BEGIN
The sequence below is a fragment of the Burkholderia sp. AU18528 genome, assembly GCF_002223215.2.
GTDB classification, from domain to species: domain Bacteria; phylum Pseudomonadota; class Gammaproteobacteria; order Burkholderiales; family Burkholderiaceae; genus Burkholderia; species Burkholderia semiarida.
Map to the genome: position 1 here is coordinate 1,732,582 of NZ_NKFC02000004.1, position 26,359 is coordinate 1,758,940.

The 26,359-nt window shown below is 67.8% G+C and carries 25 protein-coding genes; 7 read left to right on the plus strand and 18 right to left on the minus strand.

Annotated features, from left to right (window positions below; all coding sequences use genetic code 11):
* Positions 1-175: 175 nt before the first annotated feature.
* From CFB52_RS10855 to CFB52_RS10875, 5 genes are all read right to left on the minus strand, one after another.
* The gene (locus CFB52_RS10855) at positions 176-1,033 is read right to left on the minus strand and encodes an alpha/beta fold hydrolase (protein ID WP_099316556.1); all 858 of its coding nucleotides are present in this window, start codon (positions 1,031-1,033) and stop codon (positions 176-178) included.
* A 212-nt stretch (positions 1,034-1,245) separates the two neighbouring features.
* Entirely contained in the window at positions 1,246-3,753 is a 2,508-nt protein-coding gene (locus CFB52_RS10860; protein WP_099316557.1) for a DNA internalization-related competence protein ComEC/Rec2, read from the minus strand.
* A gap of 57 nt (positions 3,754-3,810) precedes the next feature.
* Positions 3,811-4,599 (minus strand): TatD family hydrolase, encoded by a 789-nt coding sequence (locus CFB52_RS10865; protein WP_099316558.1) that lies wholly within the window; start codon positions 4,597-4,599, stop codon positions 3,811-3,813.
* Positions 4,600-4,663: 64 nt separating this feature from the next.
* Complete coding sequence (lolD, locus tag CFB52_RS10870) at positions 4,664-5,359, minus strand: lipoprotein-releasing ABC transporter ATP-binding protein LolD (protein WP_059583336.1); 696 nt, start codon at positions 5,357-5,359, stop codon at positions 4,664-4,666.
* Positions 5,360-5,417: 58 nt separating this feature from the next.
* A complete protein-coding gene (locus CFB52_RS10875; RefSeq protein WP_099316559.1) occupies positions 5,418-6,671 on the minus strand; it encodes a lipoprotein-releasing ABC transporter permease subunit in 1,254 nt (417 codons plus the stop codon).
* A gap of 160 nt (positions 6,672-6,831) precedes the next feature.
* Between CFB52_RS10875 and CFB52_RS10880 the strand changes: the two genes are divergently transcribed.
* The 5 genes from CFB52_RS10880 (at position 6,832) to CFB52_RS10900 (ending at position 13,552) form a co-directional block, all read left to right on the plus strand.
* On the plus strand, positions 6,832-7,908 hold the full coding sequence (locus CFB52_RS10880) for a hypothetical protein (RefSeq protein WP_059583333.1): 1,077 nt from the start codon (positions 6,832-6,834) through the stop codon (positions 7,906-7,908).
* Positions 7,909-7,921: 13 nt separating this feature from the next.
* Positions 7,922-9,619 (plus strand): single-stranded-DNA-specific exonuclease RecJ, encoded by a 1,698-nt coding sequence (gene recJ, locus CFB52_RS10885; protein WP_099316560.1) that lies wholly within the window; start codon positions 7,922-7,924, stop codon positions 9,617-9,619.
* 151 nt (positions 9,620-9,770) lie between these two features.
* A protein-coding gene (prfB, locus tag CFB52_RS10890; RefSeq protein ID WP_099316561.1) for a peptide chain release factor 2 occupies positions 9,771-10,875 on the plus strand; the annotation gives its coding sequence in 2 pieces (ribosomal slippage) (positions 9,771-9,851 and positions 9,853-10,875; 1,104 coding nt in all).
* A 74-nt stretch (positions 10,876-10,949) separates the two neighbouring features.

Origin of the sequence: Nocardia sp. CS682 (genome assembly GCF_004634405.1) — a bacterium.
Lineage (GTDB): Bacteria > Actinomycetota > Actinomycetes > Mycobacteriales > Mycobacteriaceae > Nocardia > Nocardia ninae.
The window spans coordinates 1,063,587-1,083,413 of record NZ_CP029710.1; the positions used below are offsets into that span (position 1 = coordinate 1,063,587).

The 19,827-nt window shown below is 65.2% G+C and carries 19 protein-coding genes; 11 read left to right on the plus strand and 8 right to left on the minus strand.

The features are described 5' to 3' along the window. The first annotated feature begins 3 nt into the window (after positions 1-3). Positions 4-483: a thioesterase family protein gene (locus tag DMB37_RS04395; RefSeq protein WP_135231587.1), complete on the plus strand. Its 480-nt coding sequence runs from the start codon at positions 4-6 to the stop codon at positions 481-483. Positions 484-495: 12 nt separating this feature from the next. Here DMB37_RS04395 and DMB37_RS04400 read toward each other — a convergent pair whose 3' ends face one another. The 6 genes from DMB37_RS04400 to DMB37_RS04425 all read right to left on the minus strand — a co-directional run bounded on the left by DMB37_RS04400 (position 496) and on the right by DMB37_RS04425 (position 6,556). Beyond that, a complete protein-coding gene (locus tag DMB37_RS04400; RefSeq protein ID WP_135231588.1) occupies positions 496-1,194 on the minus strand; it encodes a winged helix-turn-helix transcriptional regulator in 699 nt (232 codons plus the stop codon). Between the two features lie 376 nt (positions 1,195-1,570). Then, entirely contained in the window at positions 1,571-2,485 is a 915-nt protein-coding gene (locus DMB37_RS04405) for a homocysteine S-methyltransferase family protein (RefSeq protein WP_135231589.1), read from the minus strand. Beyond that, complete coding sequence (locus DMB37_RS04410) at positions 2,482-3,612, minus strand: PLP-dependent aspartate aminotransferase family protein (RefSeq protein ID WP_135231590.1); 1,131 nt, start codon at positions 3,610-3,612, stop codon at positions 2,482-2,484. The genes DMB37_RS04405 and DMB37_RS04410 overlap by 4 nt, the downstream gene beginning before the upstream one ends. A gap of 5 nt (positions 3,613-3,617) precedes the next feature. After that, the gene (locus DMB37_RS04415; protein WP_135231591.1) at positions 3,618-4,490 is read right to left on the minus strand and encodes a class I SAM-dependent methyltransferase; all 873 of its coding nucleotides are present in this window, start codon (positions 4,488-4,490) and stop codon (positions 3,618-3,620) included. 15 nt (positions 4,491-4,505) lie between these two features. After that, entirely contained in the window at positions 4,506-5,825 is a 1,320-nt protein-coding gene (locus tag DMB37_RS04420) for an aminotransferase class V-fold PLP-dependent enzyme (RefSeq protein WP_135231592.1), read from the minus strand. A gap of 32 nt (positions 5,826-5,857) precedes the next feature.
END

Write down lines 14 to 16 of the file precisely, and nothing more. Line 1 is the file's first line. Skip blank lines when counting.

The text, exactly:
* Complete coding sequence (lolD, locus tag CFB52_RS10870) at positions 4,664-5,359, minus strand: lipoprotein-releasing ABC transporter ATP-binding protein LolD (protein WP_059583336.1); 696 nt, start codon at positions 5,357-5,359, stop codon at positions 4,664-4,666.
* Positions 5,360-5,417: 58 nt separating this feature from the next.
* A complete protein-coding gene (locus CFB52_RS10875; RefSeq protein WP_099316559.1) occupies positions 5,418-6,671 on the minus strand; it encodes a lipoprotein-releasing ABC transporter permease subunit in 1,254 nt (417 codons plus the stop codon).